The genius of Ettore Bugatti was already well recognized when, in 1923, he entered four Type 32s in the Grand Prix of Tours. Even though his considerable success, dating back to the Type 13, grew with the Type 35, which was to dominate motor racing for years, Bugatti could not resist the temptation to explore the advantages of aerodynamics.
Nicknamed Tank for the curious exposed bolts on the streamlined body the Bugatti Type 32 proved to be less effective than Ettore imagined. It only managed third place at the 1923 Tours Grand Prix
His experiments in this area led to the construction of a rather solid-looking, wing-shaped car with a very short wheelbase. The car was dubbed the “Tank” due to the bolts used to fix the bodywork parts together. However, its powerful two-liter eight-cylinder engine — this was the maximum capacity allowed — was unable to express its full potential as the car, precisely because it was built like a wing, tended to lose adherence to the ground when travelling at speed. It was capable of a remarkable 180 km per hour.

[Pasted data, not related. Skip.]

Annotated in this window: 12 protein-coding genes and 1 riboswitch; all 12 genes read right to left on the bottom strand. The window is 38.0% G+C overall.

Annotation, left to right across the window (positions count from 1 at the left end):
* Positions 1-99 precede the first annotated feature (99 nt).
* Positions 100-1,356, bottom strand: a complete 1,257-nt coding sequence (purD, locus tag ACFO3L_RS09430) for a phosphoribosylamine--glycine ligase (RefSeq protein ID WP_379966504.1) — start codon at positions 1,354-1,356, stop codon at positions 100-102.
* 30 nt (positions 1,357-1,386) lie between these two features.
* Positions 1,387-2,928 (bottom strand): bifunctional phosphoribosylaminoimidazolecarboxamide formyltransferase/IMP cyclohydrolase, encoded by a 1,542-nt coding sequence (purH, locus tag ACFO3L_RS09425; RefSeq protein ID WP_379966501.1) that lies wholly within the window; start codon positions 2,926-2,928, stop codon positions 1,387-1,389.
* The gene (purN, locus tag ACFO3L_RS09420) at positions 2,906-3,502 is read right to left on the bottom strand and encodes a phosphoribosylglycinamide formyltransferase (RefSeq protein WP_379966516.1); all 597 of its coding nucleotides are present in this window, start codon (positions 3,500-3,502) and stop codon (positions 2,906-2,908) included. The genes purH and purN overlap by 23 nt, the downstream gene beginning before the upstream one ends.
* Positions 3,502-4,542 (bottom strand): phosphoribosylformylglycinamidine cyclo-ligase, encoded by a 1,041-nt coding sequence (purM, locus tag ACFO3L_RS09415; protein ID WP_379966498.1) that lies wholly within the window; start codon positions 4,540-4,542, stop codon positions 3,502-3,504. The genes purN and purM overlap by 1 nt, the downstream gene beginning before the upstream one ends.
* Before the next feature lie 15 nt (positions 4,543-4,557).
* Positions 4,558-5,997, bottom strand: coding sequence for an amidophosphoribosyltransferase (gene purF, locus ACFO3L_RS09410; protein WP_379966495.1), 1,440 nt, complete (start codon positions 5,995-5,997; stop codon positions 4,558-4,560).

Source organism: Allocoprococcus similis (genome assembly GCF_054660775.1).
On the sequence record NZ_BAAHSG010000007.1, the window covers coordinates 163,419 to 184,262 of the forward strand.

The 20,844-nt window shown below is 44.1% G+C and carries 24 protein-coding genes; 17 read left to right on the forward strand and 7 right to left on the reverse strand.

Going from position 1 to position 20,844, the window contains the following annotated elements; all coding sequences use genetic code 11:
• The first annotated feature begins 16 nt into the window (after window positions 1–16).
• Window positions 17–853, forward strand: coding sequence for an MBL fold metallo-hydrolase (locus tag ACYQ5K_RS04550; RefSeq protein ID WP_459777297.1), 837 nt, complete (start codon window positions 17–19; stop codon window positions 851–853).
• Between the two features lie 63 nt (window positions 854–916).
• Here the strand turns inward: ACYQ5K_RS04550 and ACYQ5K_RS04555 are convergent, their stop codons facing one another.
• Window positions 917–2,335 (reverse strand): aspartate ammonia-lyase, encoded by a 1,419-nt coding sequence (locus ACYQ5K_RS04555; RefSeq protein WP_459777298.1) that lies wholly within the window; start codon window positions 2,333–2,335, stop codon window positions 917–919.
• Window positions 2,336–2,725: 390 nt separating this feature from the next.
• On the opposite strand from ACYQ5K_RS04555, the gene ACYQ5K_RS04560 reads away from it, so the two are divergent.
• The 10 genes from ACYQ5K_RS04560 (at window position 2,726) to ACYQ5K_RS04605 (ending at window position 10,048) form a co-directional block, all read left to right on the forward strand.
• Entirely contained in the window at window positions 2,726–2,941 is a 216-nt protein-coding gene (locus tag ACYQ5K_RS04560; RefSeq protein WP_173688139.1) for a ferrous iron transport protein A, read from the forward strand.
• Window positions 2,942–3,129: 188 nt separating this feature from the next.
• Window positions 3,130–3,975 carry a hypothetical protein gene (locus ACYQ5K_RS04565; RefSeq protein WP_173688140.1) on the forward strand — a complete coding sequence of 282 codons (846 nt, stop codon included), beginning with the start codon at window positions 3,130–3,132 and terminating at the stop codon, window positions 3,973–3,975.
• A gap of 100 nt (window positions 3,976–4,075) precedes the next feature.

The exasperated search for wing-based aerodynamic efficiency did not take into account the risk of loss of grip at high speeds. The drivers had to deal with a decidedly difficult road holding
Although it beat the aerodynamic cars fielded by Voisin, it only managed third place. The race was won by the most conventional entrant: the English six-cylinder Sunbeam.
For once, Ettore Bugatti renounced the classic front shape of his cars, even if the oval air intake resembles the arch of the town of Molsheim that inspired the shapes of its radiators
The full fairing solution was subsequently adopted by Jean Bugatti, Ettore’s son, for the Type 57 that won the 24 Hours of Le Mans in 1937. However, this jubilant return was overshadowed by tragedy when, two years later, Jean died at the wheel of the very same car.
There were 4 Bugatti Tanks at the start as well as the similarly aerodynamic Voisin, also held back by an over-optimistic view of the use of aerodynamics
CLASSIC CAR MATCHER